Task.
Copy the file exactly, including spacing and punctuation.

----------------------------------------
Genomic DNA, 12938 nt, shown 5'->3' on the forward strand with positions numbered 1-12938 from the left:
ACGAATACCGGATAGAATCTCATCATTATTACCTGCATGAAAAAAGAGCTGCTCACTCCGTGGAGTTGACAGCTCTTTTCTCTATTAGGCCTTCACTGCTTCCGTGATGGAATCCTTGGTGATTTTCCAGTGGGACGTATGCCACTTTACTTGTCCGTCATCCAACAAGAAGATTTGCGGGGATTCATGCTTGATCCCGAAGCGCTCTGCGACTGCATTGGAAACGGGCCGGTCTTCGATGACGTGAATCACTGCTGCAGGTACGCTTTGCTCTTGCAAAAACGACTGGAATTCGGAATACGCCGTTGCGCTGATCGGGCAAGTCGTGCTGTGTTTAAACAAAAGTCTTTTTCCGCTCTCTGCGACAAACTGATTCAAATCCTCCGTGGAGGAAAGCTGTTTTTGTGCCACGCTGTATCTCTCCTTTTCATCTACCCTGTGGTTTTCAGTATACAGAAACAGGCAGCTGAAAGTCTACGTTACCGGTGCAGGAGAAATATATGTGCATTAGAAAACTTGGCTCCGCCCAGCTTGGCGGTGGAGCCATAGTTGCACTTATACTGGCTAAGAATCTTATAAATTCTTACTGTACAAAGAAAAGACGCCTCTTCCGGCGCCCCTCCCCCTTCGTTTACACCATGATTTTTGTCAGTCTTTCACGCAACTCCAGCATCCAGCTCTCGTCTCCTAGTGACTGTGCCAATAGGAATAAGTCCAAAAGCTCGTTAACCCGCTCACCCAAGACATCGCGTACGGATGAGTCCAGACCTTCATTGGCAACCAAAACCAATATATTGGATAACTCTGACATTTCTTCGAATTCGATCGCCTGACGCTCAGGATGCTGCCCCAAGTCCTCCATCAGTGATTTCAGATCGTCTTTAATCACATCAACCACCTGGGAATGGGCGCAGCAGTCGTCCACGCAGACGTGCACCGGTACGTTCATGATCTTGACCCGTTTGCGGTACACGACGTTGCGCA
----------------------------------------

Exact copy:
Genomic DNA, 12938 nt, shown 5'->3' on the forward strand with positions numbered 1-12938 from the left:
ACGAATACCGGATAGAATCTCATCATTATTACCTGCATGAAAAAAGAGCTGCTCACTCCGTGGAGTTGACAGCTCTTTTCTCTATTAGGCCTTCACTGCTTCCGTGATGGAATCCTTGGTGATTTTCCAGTGGGACGTATGCCACTTTACTTGTCCGTCATCCAACAAGAAGATTTGCGGGGATTCATGCTTGATCCCGAAGCGCTCTGCGACTGCATTGGAAACGGGCCGGTCTTCGATGACGTGAATCACTGCTGCAGGTACGCTTTGCTCTTGCAAAAACGACTGGAATTCGGAATACGCCGTTGCGCTGATCGGGCAAGTCGTGCTGTGTTTAAACAAAAGTCTTTTTCCGCTCTCTGCGACAAACTGATTCAAATCCTCCGTGGAGGAAAGCTGTTTTTGTGCCACGCTGTATCTCTCCTTTTCATCTACCCTGTGGTTTTCAGTATACAGAAACAGGCAGCTGAAAGTCTACGTTACCGGTGCAGGAGAAATATATGTGCATTAGAAAACTTGGCTCCGCCCAGCTTGGCGGTGGAGCCATAGTTGCACTTATACTGGCTAAGAATCTTATAAATTCTTACTGTACAAAGAAAAGACGCCTCTTCCGGCGCCCCTCCCCCTTCGTTTACACCATGATTTTTGTCAGTCTTTCACGCAACTCCAGCATCCAGCTCTCGTCTCCTAGTGACTGTGCCAATAGGAATAAGTCCAAAAGCTCGTTAACCCGCTCACCCAAGACATCGCGTACGGATGAGTCCAGACCTTCATTGGCAACCAAAACCAATATATTGGATAACTCTGACATTTCTTCGAATTCGATCGCCTGACGCTCAGGATGCTGCCCCAAGTCCTCCATCAGTGATTTCAGATCGTCTTTAATCACATCAACCACCTGGGAATGGGCGCAGCAGTCGTCCACGCAGACGTGCACCGGTACGTTCATGATCTTGACCCGTTTGCGGTACACGACGTTGCGCA